When I lived in Boston, I was surprised by how close extended families were there. Often, several generations lived together in the same house. Large family gatherings were common. I always wanted a big extended family, but my mom is an only child, and I have just eight cousins. Luckily, my husband's family has more than enough relatives to go around.
There's something special about families. Bonds between family members can be stronger than with friends. Relationships with grandparents, aunts, uncles and cousins can enrich life, but maintaining strong family bonds takes effort. These six tips can help your family stay close no matter how far apart you may live.
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If families are spread out, news doesn't always travel as quickly as it should. I like to be informed about the exciting things happening in my extended family. If your family wants to stay in touch, consider starting a family newsletter. This could be something that is compiled by one person and then distributed to everyone, or your family could go more high-tech and start a family blog or private Facebook page. If your family members use a social media site like Instagram, you can stay updated as often as people post.
I see you!
My family is spread out all over the U.S., with my nearest relatives about 100 miles away. We've discovered that video calling services like Skype and FaceTime help us feel close to our far away family. It's easy to call Grandma and have everyone say hello. This method helps children maintain relationships with relatives they don't see often. If you run out of things to say, you can sing songs or read a book, just like you would in person.
Snail mail surprise
My children love receiving mail. Sending pictures, letters or packages is a great way to let extended family know you are thinking about them. Once, after my nephews spent time learning how to juggle while visiting me, I sent them their own set of juggling balls to practice with at home. Small gestures go a long way in maintaining loving relationships.
Holiday gift exchange
No matter what holiday you celebrate, a gift exchange is an exciting way to show love and connect with extended family. Some families exchange between individual family members while others exchange gifts family to family. Choose one person from your family to be in charge of the gift exchange. Decide on an amount to spend, exchange names and have fun shopping for someone else. Consider making gifts or trading acts of service if families have different financial situations.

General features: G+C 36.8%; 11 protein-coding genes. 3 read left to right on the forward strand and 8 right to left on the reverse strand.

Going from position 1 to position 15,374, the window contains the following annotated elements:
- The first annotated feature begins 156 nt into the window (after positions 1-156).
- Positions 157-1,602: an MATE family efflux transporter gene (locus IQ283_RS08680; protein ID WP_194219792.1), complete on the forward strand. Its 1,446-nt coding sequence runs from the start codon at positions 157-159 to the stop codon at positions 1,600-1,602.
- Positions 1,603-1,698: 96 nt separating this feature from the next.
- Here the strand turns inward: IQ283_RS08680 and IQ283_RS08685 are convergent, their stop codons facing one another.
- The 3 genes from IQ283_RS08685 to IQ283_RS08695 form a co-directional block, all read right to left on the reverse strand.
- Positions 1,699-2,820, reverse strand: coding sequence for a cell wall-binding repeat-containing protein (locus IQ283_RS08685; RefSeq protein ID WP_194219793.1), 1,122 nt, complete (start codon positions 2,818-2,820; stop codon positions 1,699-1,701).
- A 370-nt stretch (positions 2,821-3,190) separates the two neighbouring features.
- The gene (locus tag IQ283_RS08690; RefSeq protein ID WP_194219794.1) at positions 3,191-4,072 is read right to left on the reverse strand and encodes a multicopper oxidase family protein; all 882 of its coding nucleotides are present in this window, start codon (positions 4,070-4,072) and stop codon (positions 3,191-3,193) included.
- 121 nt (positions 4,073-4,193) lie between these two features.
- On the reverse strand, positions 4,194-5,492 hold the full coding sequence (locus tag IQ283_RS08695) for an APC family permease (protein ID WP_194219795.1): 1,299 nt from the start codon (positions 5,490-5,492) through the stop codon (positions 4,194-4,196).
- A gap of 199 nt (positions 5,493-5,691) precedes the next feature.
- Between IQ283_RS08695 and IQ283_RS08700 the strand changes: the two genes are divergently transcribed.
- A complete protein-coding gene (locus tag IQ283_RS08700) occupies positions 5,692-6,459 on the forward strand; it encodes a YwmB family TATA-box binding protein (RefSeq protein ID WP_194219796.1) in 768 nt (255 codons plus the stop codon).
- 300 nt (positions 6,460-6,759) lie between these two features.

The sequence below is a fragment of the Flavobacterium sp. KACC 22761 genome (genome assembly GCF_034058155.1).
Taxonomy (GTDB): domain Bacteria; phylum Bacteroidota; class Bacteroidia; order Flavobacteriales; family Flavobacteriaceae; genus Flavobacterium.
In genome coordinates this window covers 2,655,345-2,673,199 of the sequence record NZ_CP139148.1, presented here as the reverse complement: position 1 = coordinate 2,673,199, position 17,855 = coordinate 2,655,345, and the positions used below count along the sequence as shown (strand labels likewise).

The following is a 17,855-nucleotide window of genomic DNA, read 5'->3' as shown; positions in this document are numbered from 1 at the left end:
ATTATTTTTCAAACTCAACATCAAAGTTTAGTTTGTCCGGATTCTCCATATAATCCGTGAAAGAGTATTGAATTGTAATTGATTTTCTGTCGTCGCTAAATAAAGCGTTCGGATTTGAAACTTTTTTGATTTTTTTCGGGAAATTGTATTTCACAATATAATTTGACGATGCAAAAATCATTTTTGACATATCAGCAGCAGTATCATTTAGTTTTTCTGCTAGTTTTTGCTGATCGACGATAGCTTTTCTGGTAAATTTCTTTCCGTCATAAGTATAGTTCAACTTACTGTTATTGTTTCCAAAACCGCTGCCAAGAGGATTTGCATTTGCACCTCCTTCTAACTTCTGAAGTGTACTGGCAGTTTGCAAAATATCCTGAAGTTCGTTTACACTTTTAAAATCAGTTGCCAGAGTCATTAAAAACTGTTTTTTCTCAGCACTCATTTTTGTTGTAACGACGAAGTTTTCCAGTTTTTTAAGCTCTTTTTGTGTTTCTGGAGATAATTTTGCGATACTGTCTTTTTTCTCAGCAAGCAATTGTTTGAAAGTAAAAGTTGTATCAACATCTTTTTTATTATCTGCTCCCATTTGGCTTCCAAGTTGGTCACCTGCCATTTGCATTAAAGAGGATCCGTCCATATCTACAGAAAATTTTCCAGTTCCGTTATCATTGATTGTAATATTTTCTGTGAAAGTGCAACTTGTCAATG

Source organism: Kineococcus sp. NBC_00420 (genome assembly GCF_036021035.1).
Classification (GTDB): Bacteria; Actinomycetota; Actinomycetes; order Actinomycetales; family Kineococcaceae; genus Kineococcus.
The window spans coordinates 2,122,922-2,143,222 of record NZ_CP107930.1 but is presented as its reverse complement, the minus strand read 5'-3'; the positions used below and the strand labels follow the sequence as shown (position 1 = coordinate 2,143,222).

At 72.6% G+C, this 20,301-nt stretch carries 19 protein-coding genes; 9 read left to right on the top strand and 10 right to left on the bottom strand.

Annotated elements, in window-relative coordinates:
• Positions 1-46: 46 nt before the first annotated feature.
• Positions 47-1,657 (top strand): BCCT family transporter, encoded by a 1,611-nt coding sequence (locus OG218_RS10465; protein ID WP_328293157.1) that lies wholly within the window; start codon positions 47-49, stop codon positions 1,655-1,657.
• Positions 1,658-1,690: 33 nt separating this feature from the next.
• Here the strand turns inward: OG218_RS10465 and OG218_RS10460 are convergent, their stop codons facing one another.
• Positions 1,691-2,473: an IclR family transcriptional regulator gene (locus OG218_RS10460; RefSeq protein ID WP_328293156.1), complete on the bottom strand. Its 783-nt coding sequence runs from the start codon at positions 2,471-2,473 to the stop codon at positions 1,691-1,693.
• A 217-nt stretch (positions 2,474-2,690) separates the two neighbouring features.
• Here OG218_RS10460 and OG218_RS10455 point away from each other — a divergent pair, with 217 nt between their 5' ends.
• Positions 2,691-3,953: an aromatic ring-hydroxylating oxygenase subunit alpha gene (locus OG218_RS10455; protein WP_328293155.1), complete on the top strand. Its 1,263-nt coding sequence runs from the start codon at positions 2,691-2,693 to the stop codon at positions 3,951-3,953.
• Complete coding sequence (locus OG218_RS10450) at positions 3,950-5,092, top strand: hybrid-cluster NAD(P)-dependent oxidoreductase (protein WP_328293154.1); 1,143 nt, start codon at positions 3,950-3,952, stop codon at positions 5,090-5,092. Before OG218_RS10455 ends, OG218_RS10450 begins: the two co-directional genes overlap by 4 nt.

My children have cousins from ages 1-28. Since our extended family is spread out, they don't see some of their cousins very often. Having cousin pen pals is a great way to get to know each other and stay in contact. You could assign pen pals yearly, making a goal to send a letter once a month. Or, you could be informal pen pals, writing different cousins every once in a while. Small children could draw pictures and dictate messages to be written by adults.
Family reunions are growing in popularity. If your family hasn't discovered this great tradition, you're missing out. A family reunion can be as simple as an afternoon picnic at a park or as elaborate as a week-long vacation together. Most fall somewhere in the middle. My husband's family has a bi-annual reunion hosted by a different sibling each time. We've rented beach houses in Washington and visited a family YMCA camp in the beautiful Colorado mountains. My family is less organized. We get together when someone decides it's been too long. No matter how you do it, taking the time to get together is always great fun.
I regret not having closer relationships with my cousins, so I'm trying hard to develop and maintain relationships with my siblings and their children. If extended family is important to you, find ways to stay in touch. The love a family shares makes life sweeter.
Amy M. Peterson, a former high school English teacher, currently lives in Oregon with her husband and four children. She spends her days writing, reading, exercising and trying to get her family to eat more vegetables.